Melancholy is not exactly a word on everybody’s lips. People don’t go around gossiping about how melancholic the new regional IT director is or drawing up lists of the more melancholy-inducing bits of natural scenery (Brighton Beach on an overcast morning; Rannoch Moor in Scotland; the West Siberian Plain). But we should pay more attention to melancholy and even seek it out from time to time.
Melancholy is a species of sadness that arises when we are open to the fact that life is inherently difficult and that suffering and disappointment are core parts of universal experience. It’s not a disorder that needs to be cured. Modern society tends to emphasise buoyancy and cheerfulness. But we have to admit that reality is for the most part about grief and loss. The good life is not one immune to sadness, but one in which suffering contributes to our development. Sometimes you feel sad and you can’t quite put your finger on why. It’s not one acute sorrow that’s eating you. You feel in a way the whole of life calls for tears.
Melancholy is a key mental state and a valuable one, because it links pain with beauty and wisdom. Our suffering isn’t merely chaotic – a mark of failure, an error – it can be linked to admirable things. Often, sadness simply makes a lot of sense. We feel melancholy when we consider that the things we love are transient. Yesterday will never come back. Every day you take a step nearer to death. The people who cared for us when we were young are getting older. We’ll be following their path to decline soon enough.
Ansel Adams, Aspens, Dawn, Autumn, Dolores River Canyon, Colorado, 1937; the darker truths of the human condition
No one truly understands anyone else, loneliness is basic, universal. Every life has its full measure of shame and sorrow. We spend our lives striving for things we mostly don’t get – and if we do, we are soon disappointed.
They’ll grow up; they’ll encounter money worries, the difficulty of making a career, addictions, political conflict, illnesses and relationship frustrations.
Ultimately, nothing we do matters. Our lives – our loves and cares, our griefs, our triumphs – will be washed away.
Hiroshi Sugimoto, North Atlantic Ocean, Cliffs of Moher, 1989: Regrets
All the things you should have said to your grandmother before she died. We learn too late. You have wasted years. Everyone has. You can only avoid regret by switching off your imagination, by refusing to consider how things might have been.
Many of the things we most want are in conflict: to feel secure, and yet to be free; to have money and yet not to have to be wage slaves. To be in close knit communities and yet not to be stifled by the expectations and demands of others. To travel and explore the world and yet to put down deep roots. To fulfil the demands of our appetites for food, drink, sex and lying on the sofa – and yet stay thin, sober, faithful and fit.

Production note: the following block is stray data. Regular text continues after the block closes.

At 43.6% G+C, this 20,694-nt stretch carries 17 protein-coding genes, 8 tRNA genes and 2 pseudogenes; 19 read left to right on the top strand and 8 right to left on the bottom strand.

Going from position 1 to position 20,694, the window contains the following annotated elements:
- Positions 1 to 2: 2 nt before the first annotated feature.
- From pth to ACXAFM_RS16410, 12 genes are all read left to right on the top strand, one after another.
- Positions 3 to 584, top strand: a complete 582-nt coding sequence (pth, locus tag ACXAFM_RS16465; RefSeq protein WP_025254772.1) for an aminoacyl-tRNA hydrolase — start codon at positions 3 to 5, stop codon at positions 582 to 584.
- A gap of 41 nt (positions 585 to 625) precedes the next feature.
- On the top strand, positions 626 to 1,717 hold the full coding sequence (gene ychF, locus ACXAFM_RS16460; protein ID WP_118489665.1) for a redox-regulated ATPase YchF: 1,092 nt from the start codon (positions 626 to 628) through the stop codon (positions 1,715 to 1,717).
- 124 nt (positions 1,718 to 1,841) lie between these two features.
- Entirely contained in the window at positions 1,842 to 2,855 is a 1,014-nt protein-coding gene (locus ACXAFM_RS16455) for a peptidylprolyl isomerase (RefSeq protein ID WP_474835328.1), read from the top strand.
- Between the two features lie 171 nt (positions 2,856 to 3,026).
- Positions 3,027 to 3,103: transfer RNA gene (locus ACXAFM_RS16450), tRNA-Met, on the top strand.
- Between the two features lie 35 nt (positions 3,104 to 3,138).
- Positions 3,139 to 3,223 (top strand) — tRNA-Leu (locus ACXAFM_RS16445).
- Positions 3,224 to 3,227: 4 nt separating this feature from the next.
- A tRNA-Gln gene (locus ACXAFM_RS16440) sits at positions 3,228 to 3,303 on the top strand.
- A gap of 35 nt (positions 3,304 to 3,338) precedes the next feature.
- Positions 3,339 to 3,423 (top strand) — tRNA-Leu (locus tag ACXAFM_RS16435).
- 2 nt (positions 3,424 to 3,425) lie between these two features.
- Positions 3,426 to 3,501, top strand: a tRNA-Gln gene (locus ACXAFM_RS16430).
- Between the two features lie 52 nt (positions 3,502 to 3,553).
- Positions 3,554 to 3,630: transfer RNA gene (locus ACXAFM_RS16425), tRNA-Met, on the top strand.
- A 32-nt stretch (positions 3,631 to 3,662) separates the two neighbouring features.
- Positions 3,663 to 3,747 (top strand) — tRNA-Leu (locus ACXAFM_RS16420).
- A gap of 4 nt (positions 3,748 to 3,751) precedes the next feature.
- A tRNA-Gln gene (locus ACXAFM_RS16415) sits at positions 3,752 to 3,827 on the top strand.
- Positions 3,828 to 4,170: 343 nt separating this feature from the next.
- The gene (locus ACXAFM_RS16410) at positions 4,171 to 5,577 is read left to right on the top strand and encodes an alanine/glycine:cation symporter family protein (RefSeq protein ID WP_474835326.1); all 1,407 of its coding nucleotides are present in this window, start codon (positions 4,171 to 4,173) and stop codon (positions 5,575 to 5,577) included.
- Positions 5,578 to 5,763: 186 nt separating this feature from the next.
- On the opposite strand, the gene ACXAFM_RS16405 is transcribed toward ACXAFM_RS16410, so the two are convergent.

The wisdom of the melancholy attitude (as opposed to the bitter or angry one) lies in the understanding that the sorrow isn’t just about you, that you have not been singled out, that your suffering belongs to humanity in general. So often our sorrows are egocentric. We see them as special misfortunes which have come our way. Melancholy rejects this. It has a wider, much less personal take. Much of what is painful and sorrowful in our lives can be traced to general things about life: its brevity; the fact that we cannot avoid missing opportunities, the contradictions of desire and self-management. These apply to everyone. So melancholy is generous. You feel this sorrow for others too, for ‘us’. You feel pity for the human condition.
And feeling such pity makes us better people. It offers to make our expectations of human conduct more accurate. Whoever I am with will suffer the same broad difficulties. It is hardly surprising if they go off the rails, get frazzled, lie from time to time, change their minds for no good reason (or refuse to change their minds when there is good reason). We are melancholy when we grasp that there are deep troubles essentially bound up with being human. And to take that fully to heart is to become more compassionate.
Religions have been advocates of melancholy. The Christian Book of Common Prayer gives a statement to be recited at funerals:
Man that is born of a woman hath but a short time to live, and is full of misery. He cometh up, and is cut down, like a flower. In the midst of life we are in death.
It’s intended to strike home a universal, melancholy thought. At the funeral of a loved one we are not just witnessing the passing of one life. We are invited to see each other – and ourselves – as dying animals. This should not make us desperate, but rather more forgiving, kinder and better able to focus on what really matters, while there is still time.
Not least, melancholy is attractive. There are many types of beauty and many ways of being sexy. But at certain periods of history some major possibilities get neglected. Our age is prone to overlook one of the central sources of sexual allure. Melancholy sexiness goes beneath today’s radar because we’re dominated by the idea that to attract the world, to give the world what it wants from us, we have to exude good cheer. But consider some of the following:
Domenico Ghirlandaio, Portrait of a Young Woman, 1477: when people are melancholic, a smile or laugh carries so much more weight.
Hans Memling, Diptych of Maarten Nieuwenhove, 1487: We could be honest about our anxieties and fears.
Léa Seydoux: She’s understood certain truths; she won’t be naive.
Kristen Stewart: Fake smiles don’t come easily. It’s a sign one could trust any real ones that came along.
Natalie Merchant: We’d understand the anxious parts of her; and she the anxious parts of us.